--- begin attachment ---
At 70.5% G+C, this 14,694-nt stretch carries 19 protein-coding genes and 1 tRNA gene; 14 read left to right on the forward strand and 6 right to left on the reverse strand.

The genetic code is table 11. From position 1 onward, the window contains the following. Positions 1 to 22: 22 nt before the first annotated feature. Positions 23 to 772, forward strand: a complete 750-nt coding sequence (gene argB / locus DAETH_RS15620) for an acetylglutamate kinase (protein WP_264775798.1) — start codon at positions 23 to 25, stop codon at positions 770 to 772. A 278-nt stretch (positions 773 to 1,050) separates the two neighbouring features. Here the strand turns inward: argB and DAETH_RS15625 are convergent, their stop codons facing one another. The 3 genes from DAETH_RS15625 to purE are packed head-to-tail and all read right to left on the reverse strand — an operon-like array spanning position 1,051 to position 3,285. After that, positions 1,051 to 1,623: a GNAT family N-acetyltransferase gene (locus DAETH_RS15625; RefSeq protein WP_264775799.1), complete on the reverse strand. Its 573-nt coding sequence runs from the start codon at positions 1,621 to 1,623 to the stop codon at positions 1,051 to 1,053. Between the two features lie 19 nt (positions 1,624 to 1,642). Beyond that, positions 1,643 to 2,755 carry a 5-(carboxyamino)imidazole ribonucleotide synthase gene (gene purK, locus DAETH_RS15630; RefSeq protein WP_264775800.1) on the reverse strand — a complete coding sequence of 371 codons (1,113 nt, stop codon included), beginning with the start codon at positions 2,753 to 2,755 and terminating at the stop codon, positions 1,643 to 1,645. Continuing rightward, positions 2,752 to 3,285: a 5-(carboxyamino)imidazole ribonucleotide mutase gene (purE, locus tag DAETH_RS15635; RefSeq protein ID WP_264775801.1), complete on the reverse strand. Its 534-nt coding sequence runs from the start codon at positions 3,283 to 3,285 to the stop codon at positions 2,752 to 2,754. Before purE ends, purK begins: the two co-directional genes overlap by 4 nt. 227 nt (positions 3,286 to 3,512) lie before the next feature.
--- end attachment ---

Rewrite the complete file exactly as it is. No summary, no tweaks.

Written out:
At 70.5% G+C, this 14,694-nt stretch carries 19 protein-coding genes and 1 tRNA gene; 14 read left to right on the forward strand and 6 right to left on the reverse strand.

The genetic code is table 11. From position 1 onward, the window contains the following. Positions 1 to 22: 22 nt before the first annotated feature. Positions 23 to 772, forward strand: a complete 750-nt coding sequence (gene argB / locus DAETH_RS15620) for an acetylglutamate kinase (protein WP_264775798.1) — start codon at positions 23 to 25, stop codon at positions 770 to 772. A 278-nt stretch (positions 773 to 1,050) separates the two neighbouring features. Here the strand turns inward: argB and DAETH_RS15625 are convergent, their stop codons facing one another. The 3 genes from DAETH_RS15625 to purE are packed head-to-tail and all read right to left on the reverse strand — an operon-like array spanning position 1,051 to position 3,285. After that, positions 1,051 to 1,623: a GNAT family N-acetyltransferase gene (locus DAETH_RS15625; RefSeq protein WP_264775799.1), complete on the reverse strand. Its 573-nt coding sequence runs from the start codon at positions 1,621 to 1,623 to the stop codon at positions 1,051 to 1,053. Between the two features lie 19 nt (positions 1,624 to 1,642). Beyond that, positions 1,643 to 2,755 carry a 5-(carboxyamino)imidazole ribonucleotide synthase gene (gene purK, locus DAETH_RS15630; RefSeq protein WP_264775800.1) on the reverse strand — a complete coding sequence of 371 codons (1,113 nt, stop codon included), beginning with the start codon at positions 2,753 to 2,755 and terminating at the stop codon, positions 1,643 to 1,645. Continuing rightward, positions 2,752 to 3,285: a 5-(carboxyamino)imidazole ribonucleotide mutase gene (purE, locus tag DAETH_RS15635; RefSeq protein ID WP_264775801.1), complete on the reverse strand. Its 534-nt coding sequence runs from the start codon at positions 3,283 to 3,285 to the stop codon at positions 2,752 to 2,754. Before purE ends, purK begins: the two co-directional genes overlap by 4 nt. 227 nt (positions 3,286 to 3,512) lie before the next feature.